CATH database

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Description Protein Structure Classification
Research center University College London
Laboratory Institute of Structural and Molecular Biology
Primary citation Cuff & al. (2011)[1]
Release date 1997

The CATH Protein Structure Classification is a semi-automatic, hierarchical classification of protein domains published in 1997 by Christine Orengo, Janet Thornton and their colleagues.[2] CATH shares many broad features with its principal rival, SCOP, however there are also many areas in which the detailed classification differs greatly.


The name CATH is an acronym of the four main levels in the classification.

The four main levels of the CATH hierarchy are as follows:
# Level Description
1 Class the overall secondary-structure content of the domain. (Equivalent to SCOP class)
2 Architecture high structural similarity but no evidence of homology. (Equivalent to SCOP fold)
3 Topology a large-scale grouping of topologies which share particular structural features
4 Homologous superfamily indicative of a demonstrable evolutionary relationship. (Equivalent to SCOP superfamily)

CATH defines four classes: mostly-alpha, mostly-beta, alpha and beta, few secondary structures.

In order to better understand the CATH classification system it is useful to know how it is constructed: much of the work is done by automatic methods, however there are important manual elements to the classification.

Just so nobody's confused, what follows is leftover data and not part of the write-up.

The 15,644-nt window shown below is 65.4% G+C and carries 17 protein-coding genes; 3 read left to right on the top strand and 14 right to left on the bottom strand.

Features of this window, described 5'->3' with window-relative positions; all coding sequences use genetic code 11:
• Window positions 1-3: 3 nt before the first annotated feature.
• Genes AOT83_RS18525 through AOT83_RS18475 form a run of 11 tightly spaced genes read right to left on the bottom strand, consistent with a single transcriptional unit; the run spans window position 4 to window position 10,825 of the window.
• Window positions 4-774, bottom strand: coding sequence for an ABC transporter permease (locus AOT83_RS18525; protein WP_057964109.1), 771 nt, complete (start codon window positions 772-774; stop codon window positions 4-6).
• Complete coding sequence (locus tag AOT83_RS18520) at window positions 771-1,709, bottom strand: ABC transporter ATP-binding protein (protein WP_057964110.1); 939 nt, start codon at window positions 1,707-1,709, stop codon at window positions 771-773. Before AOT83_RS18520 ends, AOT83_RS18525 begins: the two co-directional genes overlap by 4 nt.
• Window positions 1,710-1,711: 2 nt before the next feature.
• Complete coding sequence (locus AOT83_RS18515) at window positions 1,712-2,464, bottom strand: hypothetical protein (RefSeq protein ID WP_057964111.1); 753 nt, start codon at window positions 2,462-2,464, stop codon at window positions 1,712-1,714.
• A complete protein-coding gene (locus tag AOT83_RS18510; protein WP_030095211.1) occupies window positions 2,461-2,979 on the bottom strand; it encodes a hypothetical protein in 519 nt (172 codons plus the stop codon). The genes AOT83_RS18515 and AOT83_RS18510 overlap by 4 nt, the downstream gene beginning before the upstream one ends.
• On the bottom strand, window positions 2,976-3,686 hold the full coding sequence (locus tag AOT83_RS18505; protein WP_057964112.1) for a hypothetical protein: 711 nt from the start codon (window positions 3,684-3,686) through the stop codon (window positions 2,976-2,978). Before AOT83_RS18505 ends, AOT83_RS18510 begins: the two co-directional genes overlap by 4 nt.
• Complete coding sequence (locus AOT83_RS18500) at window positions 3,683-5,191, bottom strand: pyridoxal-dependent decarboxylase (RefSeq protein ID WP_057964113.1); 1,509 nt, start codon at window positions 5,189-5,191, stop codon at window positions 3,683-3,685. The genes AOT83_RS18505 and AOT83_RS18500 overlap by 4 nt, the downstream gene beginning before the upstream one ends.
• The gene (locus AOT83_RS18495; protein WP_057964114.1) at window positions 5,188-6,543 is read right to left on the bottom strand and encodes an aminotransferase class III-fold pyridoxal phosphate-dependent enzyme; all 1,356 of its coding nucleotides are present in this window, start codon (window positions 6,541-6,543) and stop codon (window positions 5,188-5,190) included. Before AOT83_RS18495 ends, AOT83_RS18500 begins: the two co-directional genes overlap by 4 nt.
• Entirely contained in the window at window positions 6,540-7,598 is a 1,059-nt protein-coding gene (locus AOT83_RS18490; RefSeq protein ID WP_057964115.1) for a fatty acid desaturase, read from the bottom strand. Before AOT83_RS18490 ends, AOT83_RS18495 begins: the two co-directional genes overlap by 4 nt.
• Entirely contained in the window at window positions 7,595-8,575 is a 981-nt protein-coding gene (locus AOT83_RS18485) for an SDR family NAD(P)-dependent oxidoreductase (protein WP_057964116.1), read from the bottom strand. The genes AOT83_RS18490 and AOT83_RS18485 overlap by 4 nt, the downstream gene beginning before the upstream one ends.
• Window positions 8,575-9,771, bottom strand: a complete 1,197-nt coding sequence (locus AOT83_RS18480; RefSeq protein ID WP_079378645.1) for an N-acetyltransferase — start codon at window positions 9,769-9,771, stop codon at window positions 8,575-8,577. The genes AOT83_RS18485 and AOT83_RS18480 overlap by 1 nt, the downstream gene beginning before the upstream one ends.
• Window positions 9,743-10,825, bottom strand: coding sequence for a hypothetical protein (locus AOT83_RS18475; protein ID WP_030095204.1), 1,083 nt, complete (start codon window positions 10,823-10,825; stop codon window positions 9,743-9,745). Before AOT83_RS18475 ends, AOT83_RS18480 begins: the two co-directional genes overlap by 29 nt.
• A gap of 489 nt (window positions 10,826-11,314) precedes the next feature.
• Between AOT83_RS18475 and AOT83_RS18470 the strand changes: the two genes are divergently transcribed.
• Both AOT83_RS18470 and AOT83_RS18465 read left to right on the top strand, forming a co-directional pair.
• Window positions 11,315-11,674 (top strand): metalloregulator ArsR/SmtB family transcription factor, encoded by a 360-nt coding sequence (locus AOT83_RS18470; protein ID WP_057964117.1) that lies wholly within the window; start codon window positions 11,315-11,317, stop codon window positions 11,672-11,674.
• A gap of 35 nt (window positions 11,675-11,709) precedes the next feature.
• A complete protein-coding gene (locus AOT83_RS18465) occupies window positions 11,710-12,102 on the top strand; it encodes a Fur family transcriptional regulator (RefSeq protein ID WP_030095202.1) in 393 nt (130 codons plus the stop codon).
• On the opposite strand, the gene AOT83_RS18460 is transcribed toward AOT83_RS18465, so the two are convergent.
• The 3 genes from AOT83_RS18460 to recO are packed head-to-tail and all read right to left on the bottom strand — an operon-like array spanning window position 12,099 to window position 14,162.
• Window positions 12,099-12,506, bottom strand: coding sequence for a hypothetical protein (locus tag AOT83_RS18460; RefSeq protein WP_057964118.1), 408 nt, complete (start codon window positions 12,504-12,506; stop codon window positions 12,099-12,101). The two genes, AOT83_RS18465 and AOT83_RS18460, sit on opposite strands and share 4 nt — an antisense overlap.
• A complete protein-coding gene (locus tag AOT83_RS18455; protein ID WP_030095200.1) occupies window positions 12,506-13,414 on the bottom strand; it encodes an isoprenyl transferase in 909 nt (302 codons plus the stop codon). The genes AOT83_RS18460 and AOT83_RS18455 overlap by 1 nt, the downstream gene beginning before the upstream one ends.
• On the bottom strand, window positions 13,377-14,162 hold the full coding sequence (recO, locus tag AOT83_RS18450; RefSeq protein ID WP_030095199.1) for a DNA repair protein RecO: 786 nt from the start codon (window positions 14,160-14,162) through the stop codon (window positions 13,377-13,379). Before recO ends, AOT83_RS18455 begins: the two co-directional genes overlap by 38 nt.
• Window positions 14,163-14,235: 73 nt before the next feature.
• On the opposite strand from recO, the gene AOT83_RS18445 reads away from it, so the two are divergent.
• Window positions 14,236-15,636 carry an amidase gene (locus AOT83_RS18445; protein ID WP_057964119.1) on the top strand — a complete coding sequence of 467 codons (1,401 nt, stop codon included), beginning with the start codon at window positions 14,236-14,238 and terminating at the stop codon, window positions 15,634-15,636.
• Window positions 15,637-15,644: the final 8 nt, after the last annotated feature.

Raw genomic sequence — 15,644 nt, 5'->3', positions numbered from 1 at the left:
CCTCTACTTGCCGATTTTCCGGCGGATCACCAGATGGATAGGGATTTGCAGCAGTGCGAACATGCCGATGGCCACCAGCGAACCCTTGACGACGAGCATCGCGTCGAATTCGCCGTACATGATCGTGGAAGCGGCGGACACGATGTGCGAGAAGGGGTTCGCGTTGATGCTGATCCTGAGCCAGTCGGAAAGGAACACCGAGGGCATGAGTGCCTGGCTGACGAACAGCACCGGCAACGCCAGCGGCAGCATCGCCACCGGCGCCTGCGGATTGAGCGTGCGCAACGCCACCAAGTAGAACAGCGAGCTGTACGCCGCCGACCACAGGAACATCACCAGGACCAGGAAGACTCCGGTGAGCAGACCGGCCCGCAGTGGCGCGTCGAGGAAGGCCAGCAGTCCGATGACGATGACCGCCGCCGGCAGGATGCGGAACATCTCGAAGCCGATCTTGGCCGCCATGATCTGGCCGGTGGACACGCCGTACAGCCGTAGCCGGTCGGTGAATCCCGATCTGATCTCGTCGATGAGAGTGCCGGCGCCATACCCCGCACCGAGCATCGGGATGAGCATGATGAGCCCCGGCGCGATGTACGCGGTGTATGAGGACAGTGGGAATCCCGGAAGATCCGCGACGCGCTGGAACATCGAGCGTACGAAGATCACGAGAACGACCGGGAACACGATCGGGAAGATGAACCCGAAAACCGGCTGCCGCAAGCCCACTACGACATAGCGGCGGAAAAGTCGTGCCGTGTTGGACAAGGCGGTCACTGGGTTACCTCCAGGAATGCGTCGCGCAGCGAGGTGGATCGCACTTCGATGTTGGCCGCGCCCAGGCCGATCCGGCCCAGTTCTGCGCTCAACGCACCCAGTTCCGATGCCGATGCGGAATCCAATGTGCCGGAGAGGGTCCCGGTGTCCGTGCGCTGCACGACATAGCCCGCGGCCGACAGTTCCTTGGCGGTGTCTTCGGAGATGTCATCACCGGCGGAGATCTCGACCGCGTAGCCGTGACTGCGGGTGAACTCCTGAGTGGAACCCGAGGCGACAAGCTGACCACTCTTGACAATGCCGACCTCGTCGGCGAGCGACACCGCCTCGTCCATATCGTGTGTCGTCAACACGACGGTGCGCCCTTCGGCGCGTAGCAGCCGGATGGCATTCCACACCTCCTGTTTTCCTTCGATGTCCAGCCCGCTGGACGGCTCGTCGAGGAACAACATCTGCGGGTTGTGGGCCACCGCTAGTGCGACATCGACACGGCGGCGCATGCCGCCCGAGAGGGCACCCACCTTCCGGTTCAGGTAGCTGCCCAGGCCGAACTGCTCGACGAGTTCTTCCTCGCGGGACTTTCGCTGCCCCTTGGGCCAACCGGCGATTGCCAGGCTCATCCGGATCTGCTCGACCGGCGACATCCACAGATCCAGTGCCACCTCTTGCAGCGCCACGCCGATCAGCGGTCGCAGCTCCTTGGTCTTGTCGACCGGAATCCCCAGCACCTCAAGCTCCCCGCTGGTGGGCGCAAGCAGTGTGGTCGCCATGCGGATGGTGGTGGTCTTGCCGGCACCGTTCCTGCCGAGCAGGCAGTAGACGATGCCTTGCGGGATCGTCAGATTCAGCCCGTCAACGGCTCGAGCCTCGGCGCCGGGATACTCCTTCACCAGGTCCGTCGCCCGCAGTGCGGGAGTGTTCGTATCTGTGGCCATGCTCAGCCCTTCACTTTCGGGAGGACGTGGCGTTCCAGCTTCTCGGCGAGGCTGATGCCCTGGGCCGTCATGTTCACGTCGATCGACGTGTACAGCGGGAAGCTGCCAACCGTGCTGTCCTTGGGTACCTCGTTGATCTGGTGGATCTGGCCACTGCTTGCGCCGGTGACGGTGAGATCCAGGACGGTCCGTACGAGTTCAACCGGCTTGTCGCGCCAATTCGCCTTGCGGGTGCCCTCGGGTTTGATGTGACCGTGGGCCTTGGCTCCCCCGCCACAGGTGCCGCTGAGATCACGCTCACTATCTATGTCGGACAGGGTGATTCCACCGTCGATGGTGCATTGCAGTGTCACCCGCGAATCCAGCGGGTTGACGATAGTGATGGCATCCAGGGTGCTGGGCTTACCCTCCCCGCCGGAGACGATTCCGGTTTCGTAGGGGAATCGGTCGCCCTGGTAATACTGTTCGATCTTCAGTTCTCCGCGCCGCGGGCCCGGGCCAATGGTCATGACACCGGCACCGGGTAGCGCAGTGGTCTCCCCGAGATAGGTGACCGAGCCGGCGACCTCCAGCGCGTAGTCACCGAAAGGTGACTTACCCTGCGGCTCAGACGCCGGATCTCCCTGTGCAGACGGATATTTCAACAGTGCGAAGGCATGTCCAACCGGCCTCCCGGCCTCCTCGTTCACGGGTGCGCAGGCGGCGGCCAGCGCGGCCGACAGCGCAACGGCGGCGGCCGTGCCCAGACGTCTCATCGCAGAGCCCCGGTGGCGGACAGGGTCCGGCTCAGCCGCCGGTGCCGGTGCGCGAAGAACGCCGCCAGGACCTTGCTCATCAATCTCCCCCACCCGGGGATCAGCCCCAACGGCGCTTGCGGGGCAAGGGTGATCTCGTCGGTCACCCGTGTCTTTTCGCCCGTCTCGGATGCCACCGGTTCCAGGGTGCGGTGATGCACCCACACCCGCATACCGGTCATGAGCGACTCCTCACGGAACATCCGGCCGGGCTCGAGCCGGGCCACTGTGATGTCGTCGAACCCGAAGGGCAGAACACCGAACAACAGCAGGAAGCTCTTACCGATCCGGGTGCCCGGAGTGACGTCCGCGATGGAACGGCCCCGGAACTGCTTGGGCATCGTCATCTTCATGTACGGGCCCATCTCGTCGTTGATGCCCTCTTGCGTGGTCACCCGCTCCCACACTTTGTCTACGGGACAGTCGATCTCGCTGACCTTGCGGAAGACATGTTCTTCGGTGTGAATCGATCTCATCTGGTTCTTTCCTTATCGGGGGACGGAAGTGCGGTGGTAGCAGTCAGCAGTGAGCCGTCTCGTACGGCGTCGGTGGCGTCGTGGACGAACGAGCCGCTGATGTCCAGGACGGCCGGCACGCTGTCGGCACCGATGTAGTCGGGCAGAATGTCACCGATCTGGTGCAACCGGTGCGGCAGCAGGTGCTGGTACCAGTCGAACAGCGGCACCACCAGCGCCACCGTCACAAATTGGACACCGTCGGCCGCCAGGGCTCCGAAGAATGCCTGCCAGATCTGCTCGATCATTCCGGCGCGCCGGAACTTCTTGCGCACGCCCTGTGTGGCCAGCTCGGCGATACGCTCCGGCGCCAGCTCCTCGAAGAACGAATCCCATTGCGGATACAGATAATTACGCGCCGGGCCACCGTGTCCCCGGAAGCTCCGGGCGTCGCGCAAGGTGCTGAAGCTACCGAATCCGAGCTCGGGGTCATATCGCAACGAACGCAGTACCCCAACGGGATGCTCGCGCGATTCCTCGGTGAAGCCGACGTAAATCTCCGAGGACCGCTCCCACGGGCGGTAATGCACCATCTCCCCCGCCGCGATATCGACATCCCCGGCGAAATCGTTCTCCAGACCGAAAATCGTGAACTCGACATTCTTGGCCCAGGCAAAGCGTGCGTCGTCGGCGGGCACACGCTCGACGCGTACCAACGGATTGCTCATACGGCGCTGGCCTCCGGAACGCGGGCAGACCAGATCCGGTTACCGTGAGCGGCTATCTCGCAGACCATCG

The very first step is to separate the proteins into domains. It is difficult to produce an unequivocal definition of a domain and this is one area in which CATH and SCOP differ.

The domains are automatically sorted into classes and clustered on the basis of sequence similarities. These groups form the H levels of the classification. The topology level is formed by structural comparisons of the homologous groups. Finally, the Architecture level is assigned manually.

Class Level classification is done on the basis of 4 criteria:

  1. Secondary structure content;
  2. Secondary structure contacts;
  3. Secondary structure alternation score; and
  4. Percentage of parallel strands.

More detail on this process and the comparison between SCOP, CATH and FSSP can be found in: Hadley & Jones, 1999[3] and Day et al., 2003.[4]


See also[edit]


  1. ^ Cuff, Alison L; Sillitoe Ian; Lewis Tony; Clegg Andrew B; Rentzsch Robert; Furnham Nicholas; Pellegrini-Calace Marialuisa; Jones David; Thornton Janet; Orengo Christine A (Jan 2011). "Extending CATH: increasing coverage of the protein structure universe and linking structure with function". Nucleic Acids Res. (England) 39 (Database issue): D420–6. doi:10.1093/nar/gkq1001. PMC 3013636. PMID 21097779. 
  2. ^ Orengo CA, Michie AD, Jones S, Jones DT, Swindells MB, Thornton JM (1997). "CATH--a hierarchic classification of protein domain structures". Structure 5 (8): 1093–1108. doi:10.1016/S0969-2126(97)00260-8. PMID 9309224. 
  3. ^ Hadley C, Jones DT (1999). "A systematic comparison of protein structure classifications: SCOP, CATH and FSSP". Structure 7 (9): 1099–1112. doi:10.1016/S0969-2126(99)80177-4. PMID 10508779. 
  4. ^ Day R, Beck DA, Armen RS, Daggett V (2003). "A consensus view of fold space: Combining SCOP, CATH, and the Dali Domain Dictionary". Protein Sci. 12 (10): 2150–2160. doi:10.1110/ps.0306803. PMC 2366924. PMID 14500873. 

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